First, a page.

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Old 09-03-2017, 09:24 AM   #1
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WeBoost Drive 4G-X RV

I'm considering buying one to boost our AT&T data signal. We use the AT&T ZTE mobley hot spot. It works fairly well on it's own but sometimes is very slow and unable to connect in some spots.

My question is for those who have installed the WeBoost how have you installed the external antenna? I really, really don't want to drill a hole in the outside of the coach and feed the antenna cable to the WeBoost, so is there a way around this.

I would like to install the WeBoost in a way that makes it portable because I'm thinking of dropping my cable internet at the house and using the Mobley and WeBoost at the house when not on the coach.
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Old 09-03-2017, 10:20 AM   #2
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Quote:
Originally Posted by timjet View Post
I'm considering buying one to boost our AT&T data signal. We use the AT&T ZTE mobley hot spot. It works fairly well on it's own but sometimes is very slow and unable to connect in some spots.

My question is for those who have installed the WeBoost how have you installed the external antenna? I really, really don't want to drill a hole in the outside of the coach and feed the antenna cable to the WeBoost, so is there a way around this.

I would like to install the WeBoost in a way that makes it portable because I'm thinking of dropping my cable internet at the house and using the Mobley and WeBoost at the house when not on the coach.
Our coach already had a hole for a Sirius antenna so I ended up drilling a new hole near that for the WeBoost. I've had no issues with this. My hole went through the front fiberglass nose cone so was very clean and I have access to it from the inside as well. I just increased the size of our ground plane which you will need. My original ground plane was a 4x4 metal electrical box blanking cover. I ended up getting a sheet of metal from Lowes to make that bigger. Just painted it white, 2-part epoxied it to the top and dicor'd around it also putting more dicor on the places that there were holes drilled in the cap.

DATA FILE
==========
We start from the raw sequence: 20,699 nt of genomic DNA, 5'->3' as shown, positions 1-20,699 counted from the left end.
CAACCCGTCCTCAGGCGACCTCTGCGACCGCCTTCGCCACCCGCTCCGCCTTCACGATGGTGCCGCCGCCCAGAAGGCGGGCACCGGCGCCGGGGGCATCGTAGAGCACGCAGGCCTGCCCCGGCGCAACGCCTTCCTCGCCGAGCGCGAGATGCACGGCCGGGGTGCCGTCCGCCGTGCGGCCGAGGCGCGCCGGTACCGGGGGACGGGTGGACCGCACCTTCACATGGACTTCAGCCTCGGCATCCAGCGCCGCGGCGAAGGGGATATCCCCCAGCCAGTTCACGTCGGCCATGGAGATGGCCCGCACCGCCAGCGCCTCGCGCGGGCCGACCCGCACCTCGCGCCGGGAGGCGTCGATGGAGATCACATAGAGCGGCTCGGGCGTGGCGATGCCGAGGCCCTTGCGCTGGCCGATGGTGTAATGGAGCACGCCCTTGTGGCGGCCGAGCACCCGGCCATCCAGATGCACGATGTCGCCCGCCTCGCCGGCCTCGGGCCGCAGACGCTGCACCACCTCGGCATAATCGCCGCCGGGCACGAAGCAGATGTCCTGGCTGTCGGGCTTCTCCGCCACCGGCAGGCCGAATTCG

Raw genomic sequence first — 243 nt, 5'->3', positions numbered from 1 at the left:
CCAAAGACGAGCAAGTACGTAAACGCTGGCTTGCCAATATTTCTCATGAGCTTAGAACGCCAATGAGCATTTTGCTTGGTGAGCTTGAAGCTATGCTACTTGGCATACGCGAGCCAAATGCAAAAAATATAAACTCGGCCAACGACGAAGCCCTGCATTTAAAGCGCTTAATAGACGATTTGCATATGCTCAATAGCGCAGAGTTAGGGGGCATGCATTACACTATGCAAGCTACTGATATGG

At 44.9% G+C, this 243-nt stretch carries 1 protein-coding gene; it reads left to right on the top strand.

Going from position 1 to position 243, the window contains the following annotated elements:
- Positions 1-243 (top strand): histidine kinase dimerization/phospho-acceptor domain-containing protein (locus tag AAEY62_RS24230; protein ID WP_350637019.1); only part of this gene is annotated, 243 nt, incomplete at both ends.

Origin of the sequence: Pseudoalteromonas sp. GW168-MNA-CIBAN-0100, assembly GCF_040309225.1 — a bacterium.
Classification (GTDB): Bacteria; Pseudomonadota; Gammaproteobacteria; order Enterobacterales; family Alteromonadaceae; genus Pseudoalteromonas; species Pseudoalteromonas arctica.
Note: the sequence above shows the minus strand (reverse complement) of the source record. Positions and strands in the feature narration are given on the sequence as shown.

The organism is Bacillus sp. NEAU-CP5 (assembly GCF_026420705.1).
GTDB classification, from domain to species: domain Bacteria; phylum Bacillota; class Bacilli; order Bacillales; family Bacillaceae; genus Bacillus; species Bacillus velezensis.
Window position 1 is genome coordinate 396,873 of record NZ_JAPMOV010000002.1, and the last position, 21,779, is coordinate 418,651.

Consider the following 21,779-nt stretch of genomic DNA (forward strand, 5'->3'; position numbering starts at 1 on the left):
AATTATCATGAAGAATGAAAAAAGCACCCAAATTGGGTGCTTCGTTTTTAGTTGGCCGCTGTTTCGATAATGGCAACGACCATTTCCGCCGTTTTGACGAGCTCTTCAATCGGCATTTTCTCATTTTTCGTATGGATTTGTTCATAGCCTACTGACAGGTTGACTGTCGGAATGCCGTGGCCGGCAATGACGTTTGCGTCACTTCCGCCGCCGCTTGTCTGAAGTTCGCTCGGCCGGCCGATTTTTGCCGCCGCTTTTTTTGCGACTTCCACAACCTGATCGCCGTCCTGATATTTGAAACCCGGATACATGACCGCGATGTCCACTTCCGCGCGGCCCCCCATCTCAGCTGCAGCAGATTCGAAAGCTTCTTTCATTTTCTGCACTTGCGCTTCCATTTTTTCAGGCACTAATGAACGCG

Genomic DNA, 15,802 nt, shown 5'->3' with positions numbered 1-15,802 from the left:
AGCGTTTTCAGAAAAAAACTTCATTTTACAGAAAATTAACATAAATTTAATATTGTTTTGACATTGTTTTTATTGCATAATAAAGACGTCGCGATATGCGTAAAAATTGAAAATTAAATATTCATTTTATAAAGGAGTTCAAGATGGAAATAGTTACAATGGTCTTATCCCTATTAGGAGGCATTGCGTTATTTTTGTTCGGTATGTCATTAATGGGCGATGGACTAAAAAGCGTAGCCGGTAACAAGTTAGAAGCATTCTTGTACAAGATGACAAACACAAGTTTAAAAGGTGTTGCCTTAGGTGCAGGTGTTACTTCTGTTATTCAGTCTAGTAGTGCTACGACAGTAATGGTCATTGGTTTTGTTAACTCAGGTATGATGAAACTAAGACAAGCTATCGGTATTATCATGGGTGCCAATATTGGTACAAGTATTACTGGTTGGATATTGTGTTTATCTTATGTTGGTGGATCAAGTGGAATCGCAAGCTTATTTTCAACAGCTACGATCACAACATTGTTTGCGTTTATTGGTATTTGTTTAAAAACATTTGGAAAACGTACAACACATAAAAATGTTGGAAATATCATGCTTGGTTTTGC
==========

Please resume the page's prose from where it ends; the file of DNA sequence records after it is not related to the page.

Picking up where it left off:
You may want to consider putting it through the slide if you have one convenient to where you are installing everything. That will save you from having to drill, but I think I'd put it in and out each time (to keep the cord from fraying over time) which would force you to get onto the roof every time you need to set it up.
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Old 09-03-2017, 11:15 AM   #3
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Or maybe on a telescoping mast that would be set up and taken down each time. I could then run a permanent cable perhaps through the refrig access panel into the coach and connect the antenna and WeBoost as needed.
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Old 09-03-2017, 12:08 PM   #4
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The WeBoost Drive 4G-X RV has a different roof antenna than the standard 4G-X, and does not need the ground plane, unlike the standard magnetic mount antenna. It is designed for antenna or ladder mount without a ground plane. It is also connected with an RG6 coax.

When I installed my Trav'ler dish the unit included a sealing plate to use to run the coax and control cable through a hole in the roof. I used the satellite radio antenna mount hole to run my cables. I included a second unused coax at the time. I intent to use that spare coax with my new 4G-X RV roof antenna. (I have not installed it yet due to the current heat wave in southern CA.)

If you are not comfortable cutting a hole in your roof, you might be able to run the coax through the vent for the refrigerator. Due to potential signal losses in coax, you probably want to keep your RG6 coax run as short as possible. I think the included RG6 cable is 20'.

As for portability, I would buy a second roof mount antenna and leave the included antenna on the roof and disconnect the cable at the booster inside the coach. The magnetic mount antennas for use with a ground plane are cheap. Be aware that car (or RV) boosters are not recommended for home use due to power restrictions. Directional antennas are better suited for home use in place of omni antennas as well.
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Old 09-03-2017, 11:37 PM   #5
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I just finished installing our Weboost Drive 4G-X RV. We used the refrigerator roof vent to route the outdoor antenna cable into the RV and made no holes on the fiberglass skin. We used the 1/2" hole saw that came with the booster package to drill a hole in the side of the vent lip on the roof and in the RV used a long speedbor wood bit to drill into the vent where it was next to a existing wire channel. We used a small fish tape and pulled the cable through the vent up to the roof. We used a grommit and RTV sealant where the cable came through the vent on the roof. None of the screening on the refrigerator vent was damaged. We installed the external antenna on the roof ladder with the existing hardware that came with the package but had to add extra washers to get the nuts secured as the U-bolts ran out of threads before the nuts were tight.
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Old 09-04-2017, 10:42 AM   #6
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T
Be aware that car (or RV) boosters are not recommended for home use due to power restrictions. Directional antennas are better suited for home use in place of omni antennas as well.